Jacob Obrecht (1450-1505), a Dutch composer, was one of the most important composers in the dominant Netherlandish tradition of the 15th century.
Jacob Obrecht also spelled Hobrecht, was born on St. Cecilia's Day, 1450, in either Bergen op Zoom or Sicily. The information and the uncertainty come from his motet Mille quingentis, a lament on the death of his father, Willem, in which he states that he was born on this day when his father was crossing Sicily. Other evidence links the family to Bergen op Zoom and gives the date 1450.
Obrecht spent most of his childhood in the Netherlands, where he must have received his education. As with many of the events of his life, the circumstances of his education are unknown. He may have received a portion of his musical training from his father, who was a city trumpeter in Ghent. He must also have attended a university, since he was a priest by 1480.
The early career of Obrecht is difficult to trace. He may have been in Florence and Ferrara as early as 1474, although evidence for this is not conclusive. In 1479-1480 he held positions in Bergen op Zoom. In 1484 he became chapel master in Cambrai. This would have brought him into close contact with the music of Guillaume Dufay, who had been in residence there for the 30 years preceding his death in 1474. By November 1485 Obrecht was succentor of St-Donatien in Bruges; in 1487 he received a leave to visit Ercole I d'Este in Ferrara. Ercole attempted unsuccessfully to provide a benefice in Ferrara to keep the composer there. Obrecht returned to Bruges, where he remained until 1491. He is listed in the accounts of the Church of Our Lady in Antwerp from 1494 until 1496 and again from 1501 until 1503. He was in Bruges in 1491, 1498, and 1500 and in Bergen op Zoom in 1496 and 1498. In 1504 he went to Ferrara to serve as composer in the D'Este chapel. He died when the plague struck Ferrara in 1505.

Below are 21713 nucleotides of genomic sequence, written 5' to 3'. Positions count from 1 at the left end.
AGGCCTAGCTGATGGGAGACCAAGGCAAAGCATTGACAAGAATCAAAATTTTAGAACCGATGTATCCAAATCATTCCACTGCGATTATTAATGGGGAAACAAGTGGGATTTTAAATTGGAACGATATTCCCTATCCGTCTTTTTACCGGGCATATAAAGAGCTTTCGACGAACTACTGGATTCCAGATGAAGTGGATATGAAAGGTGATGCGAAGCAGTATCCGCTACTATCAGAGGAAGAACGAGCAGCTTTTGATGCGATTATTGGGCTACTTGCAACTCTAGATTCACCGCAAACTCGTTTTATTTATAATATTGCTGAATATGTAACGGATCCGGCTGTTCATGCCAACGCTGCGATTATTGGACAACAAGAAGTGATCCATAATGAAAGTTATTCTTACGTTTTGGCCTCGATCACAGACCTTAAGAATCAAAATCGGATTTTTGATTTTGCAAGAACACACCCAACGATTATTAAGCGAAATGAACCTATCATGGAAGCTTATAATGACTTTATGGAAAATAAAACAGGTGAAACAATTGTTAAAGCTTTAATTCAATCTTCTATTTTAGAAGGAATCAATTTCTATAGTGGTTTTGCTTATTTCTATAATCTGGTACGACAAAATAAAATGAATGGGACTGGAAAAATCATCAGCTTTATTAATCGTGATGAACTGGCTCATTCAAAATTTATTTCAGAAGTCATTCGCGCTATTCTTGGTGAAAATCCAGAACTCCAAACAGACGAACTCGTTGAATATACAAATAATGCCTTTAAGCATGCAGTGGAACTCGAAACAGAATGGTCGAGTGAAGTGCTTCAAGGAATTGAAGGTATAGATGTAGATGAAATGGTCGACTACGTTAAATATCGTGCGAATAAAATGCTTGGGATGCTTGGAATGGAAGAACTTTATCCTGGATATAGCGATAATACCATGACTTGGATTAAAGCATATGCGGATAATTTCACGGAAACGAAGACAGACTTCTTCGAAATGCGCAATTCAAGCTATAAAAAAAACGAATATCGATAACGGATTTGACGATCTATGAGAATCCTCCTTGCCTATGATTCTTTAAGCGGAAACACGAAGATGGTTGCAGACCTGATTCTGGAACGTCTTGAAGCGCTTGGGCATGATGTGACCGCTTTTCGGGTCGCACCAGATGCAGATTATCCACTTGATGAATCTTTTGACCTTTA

Obviously well known in the Low Countries for much of his career, Obrecht also began to be famous in Italy in the 1480s, when Ercole I d'Este was deeply impressed by his music. During his lifetime Obrecht's works were printed in Venice by Ottavio Petrucci, who, in addition to including secular works and motets in a collection, printed a book of five Masses in 1503. Within decades after his death Obrecht had come to be regarded as among the "ancients" (antichi) and among those who first made music. This was the result of the important changes in musical style in the first decades of the 16th century.
Obrecht's output includes 8 French chansons, at least 16 settings of Dutch texts, and 1 or 2 settings of Italian texts. The predominance of Dutch texts is significant for a composer of this period and marks the beginning of the regular appearance of secular music in languages other than French. His approximately 25 motets are in some ways conservative in their treatment of cantus firmus and lack of pervading imitation, in some cases. His best works are probably his Masses, at least 25 in number, which employ a wide variety of cantus firmus techniques.
Although Obrecht is often linked with Johannes Ockeghem, the two composers have rather different styles. The harmonic and rhythmic structure of most of Obrecht's music is quite clear. This results in part from a frequent use of sequence, a device that in some of his weaker works is overemployed. He also has a tendency to have the outer voices move in parallel tenths for considerable stretches of a work. Although one can find relationships between his works and those of his predecessors and successors, in many ways Obrecht stands outside of the main path of development of music in the second half of the 15th century.
Obrecht's life and works are discussed at some length in Gustave Reese, Music in the Renaissance (1954; rev. ed. 1959). Also useful is Manfred F. Bukofzer, Studies in Medieval and Renaissance Music (1950). Donald Jay Grout, A History of Western Music (1960), has a good discussion of Obrecht and is recommended for general background.